by TEDEducation 31,145 views
View full lesson: http://ed.ted.com/lessons/how-life-came-to-land-tierney-thys
Spiders and crustaceans, also known as arthropods, led the charge from water to land--now outnumbering all terrestrial animals. But what about arthropods makes them so adaptable to life on land? Marine biologist Tierney Thys, and Noé Sardet and Sharif Mirshak of the Plankton Chronicles Project, shows us a world of fascinating animals and their habitats.
Lesson by Tierney Thys, visualization by Noé Sardet and Sharif Mirshak (Plankton Chronicles Project, Parafilms).
by TEDEducation 166,082 views
View full lesson: http://ed.ted.com/lessons/five-fingers-of-evolution
How can a "thumbs up" sign help us remember five processes that impact evolution? The story of the Five Fingers of Evolution gives us a clever way of understanding change in gene pools over time.
Lesson by Paul Andersen, animation by Alan Foreman.
by TEDEducation 381,120 views
View full lesson: http://ed.ted.com/lessons/the-cockroach-beatbox
By dissecting a cockroach ... yes, live on stage ... TED Fellow and neuroscientist Greg Gage shows how brains receive and deliver electric impulses -- and how legs can respond.
Lesson by Greg Gage, animation by TED-Ed.
by TEDEducation 68,012 views
View the full lesson: http://ed.ted.com/lessons/evolution-in-a-big-city
Using newts, coyotes and mice, Jason Munshi-South shows how animals develop genetic differences in evolution, even within an urban city.
Lesson by Jason Munshi-South, animation by TED-Ed.
by TEDEducation 74,683 views
View full lesson: http://ed.ted.com/lessons/symbiosis-a-surprising-tale-of-spe
Different species often depend on one another. David Gonzales describes the remarkable relationship of the Clark's nutcracker and the whitebark pine, to illustrate the interdependency known as symbiosis.
Lesson by David Gonzales, animation by Sunni Brown.
by TEDEducation 948,387 views
View full lesson: http://ed.ted.com/lessons/sex-determination-more-complicated
From something as small and complex as a chromosome to something as seemingly simple as the weather, sex determination systems vary significantly across the animal kingdom. Biologist and teacher Aaron Reedy shows us the amazing differences between species when it comes to determination of gender.
Lesson by Aaron Reedy, animation by BuzzCo.
by TEDEducation 2,109 views
By piecing together a complex ecological puzzle, biologist Willie Smits believes he has found a way to re-grow clearcut rainforest in Borneo, saving local orangutans -- and creating a thrilling blueprint for restoring fragile ecosystems. UPDATE: December 2012: The core content of this talk has been challenged on a number of grounds. For details, and for Willie Smits' response to these criticisms, please see this page: https://www.ted.com/pages/791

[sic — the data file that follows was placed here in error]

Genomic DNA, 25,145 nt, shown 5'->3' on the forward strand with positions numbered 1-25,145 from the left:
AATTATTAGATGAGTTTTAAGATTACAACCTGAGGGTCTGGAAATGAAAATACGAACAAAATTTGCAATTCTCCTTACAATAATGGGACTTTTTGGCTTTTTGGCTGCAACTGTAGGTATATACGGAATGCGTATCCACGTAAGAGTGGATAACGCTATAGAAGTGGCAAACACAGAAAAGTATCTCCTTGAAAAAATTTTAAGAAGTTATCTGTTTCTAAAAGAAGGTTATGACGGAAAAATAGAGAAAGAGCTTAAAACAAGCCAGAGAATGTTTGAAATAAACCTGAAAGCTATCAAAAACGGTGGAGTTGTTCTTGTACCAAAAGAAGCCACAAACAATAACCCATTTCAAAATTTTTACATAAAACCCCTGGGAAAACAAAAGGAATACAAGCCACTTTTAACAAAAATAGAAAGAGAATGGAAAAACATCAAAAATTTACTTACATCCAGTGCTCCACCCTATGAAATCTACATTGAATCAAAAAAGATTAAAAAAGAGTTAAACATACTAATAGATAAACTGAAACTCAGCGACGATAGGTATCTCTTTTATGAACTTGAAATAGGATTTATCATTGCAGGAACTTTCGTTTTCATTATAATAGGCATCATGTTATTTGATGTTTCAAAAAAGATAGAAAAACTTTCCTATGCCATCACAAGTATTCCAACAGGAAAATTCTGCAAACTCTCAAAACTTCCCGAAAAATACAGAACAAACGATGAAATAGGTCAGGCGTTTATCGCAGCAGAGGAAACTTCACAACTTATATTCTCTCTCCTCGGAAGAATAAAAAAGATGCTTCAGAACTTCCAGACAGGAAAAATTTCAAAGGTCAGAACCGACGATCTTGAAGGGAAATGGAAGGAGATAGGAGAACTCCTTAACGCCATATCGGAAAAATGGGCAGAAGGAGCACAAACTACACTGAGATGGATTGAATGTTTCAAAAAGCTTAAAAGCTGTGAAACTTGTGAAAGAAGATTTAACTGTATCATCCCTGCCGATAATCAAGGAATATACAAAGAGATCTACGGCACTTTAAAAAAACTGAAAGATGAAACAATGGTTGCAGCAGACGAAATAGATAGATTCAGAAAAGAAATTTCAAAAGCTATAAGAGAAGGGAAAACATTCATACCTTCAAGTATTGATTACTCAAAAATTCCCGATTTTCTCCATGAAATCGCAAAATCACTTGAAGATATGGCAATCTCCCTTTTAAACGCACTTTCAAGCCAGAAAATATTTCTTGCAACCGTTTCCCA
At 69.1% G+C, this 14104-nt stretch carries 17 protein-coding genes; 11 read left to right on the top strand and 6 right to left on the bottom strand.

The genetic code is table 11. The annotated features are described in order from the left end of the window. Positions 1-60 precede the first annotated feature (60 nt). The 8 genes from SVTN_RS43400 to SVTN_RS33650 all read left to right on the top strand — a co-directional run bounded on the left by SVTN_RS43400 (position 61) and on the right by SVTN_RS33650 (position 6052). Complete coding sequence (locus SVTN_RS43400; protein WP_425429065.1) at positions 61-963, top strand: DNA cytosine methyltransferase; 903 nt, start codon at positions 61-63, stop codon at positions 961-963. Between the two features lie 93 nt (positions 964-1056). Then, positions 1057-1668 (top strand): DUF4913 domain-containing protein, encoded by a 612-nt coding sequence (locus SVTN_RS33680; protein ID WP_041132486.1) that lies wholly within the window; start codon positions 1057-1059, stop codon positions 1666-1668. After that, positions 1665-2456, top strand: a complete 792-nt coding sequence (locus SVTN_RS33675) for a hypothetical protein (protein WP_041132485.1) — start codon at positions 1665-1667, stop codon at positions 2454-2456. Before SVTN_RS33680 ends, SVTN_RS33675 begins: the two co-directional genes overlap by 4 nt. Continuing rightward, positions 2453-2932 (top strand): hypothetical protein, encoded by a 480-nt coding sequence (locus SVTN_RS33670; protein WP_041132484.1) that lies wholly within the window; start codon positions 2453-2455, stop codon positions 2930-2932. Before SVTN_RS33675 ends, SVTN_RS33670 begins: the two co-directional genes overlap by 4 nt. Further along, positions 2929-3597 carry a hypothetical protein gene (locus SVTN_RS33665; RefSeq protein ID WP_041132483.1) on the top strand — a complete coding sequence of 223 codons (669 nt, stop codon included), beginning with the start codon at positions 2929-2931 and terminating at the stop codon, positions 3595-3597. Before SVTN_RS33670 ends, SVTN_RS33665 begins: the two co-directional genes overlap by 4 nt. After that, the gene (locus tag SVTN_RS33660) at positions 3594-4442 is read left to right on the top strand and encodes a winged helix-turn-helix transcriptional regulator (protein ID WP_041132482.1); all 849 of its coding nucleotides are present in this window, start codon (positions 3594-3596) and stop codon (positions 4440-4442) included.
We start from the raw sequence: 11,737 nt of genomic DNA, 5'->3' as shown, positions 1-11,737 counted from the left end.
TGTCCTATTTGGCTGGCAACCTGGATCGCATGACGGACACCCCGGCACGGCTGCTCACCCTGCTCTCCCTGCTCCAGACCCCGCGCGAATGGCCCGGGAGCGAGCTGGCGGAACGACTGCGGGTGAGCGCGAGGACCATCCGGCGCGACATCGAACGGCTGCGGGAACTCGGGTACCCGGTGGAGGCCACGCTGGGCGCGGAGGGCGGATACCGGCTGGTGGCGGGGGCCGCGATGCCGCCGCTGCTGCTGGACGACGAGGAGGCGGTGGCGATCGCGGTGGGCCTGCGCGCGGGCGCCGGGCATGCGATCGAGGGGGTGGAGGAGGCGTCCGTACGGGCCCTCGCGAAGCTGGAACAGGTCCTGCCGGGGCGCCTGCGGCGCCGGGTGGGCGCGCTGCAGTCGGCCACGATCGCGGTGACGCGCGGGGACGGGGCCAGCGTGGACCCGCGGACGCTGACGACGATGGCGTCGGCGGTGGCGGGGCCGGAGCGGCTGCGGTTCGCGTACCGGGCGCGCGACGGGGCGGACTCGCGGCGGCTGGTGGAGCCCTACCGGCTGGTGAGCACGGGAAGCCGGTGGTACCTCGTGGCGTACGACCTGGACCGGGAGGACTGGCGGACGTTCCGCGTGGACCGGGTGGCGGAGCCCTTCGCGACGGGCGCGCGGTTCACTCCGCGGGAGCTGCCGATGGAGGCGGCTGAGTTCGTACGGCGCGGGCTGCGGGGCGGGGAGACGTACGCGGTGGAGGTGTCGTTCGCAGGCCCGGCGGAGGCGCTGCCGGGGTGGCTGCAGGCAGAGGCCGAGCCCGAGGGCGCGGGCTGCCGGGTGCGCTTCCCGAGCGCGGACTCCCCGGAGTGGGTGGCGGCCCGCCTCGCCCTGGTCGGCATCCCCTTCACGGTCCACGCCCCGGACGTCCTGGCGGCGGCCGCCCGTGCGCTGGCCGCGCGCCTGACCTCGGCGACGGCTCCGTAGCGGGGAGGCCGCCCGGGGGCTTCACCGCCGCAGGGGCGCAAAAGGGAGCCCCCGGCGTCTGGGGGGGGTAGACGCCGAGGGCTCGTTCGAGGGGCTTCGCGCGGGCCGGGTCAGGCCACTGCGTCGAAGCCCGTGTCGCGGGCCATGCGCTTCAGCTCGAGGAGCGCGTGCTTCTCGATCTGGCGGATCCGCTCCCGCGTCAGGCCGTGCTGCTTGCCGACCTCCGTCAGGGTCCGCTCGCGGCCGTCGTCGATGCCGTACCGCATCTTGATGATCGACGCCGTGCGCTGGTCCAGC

Talk by Willie Smits.
by TEDEducation 18,658 views
View full lesson: http://ed.ted.com/lessons/are-we-ready-for-neo-evolution-har
Medical ethicist Harvey Fineberg shows us three paths forward for the ever-evolving human species: to stop evolving completely, to evolve naturally -- or to control the next steps of human evolution, using genetic modification, to make ourselves smarter, faster, better. Neo-evolution is within our grasp. What will we do with it?
Talk by Harvey Fineberg.
by TEDEducation 2,588 views
Renowned paleontologist Jack Horner has spent his career trying to reconstruct a dinosaur. He's found fossils with extraordinarily well-preserved blood vessels and soft tissues, but never intact DNA. So, in a new approach, he's taking living descendants of the dinosaur (chickens) and genetically engineering them to reactivate ancestral traits — including teeth, tails, and even hands — to make a "Chickenosaurus".
Talk by Jack Horner.
by TEDEducation 6,978 views
View full lesson: http://ed.ted.com/lessons/every-city-needs-healthy-honey-bee
Bees have been rapidly and mysteriously disappearing from rural areas, with grave implications for agriculture. But bees seem to flourish in urban environments -- and cities need their help, too. Noah Wilson-Rich suggests that urban beekeeping might play a role in revitalizing both a city and a species. (Filmed at TEDxBoston.)
Talk by Noah Wilson-Rich.
by TEDEducation 1,447 views
A dung beetle has a brain the size of a grain of rice, and yet shows a tremendous amount of intelligence when it comes to rolling its food source -- animal excrement -- home. How? It all comes down to a dance. (Filmed at TEDxWitsUniversity.)
Talk by Marcus Byrne.
by TEDEducation 6,302 views
An insect's ability to fly is perhaps one of the greatest feats of evolution. Michael Dickinson looks at how a fruit fly takes flight with such delicate wings, thanks to a clever flapping motion and flight muscles that are both powerful and nimble. But the secret ingredient: the incredible fly brain. (Filmed at TEDxCaltech.)
Talk by Michael Dickinson.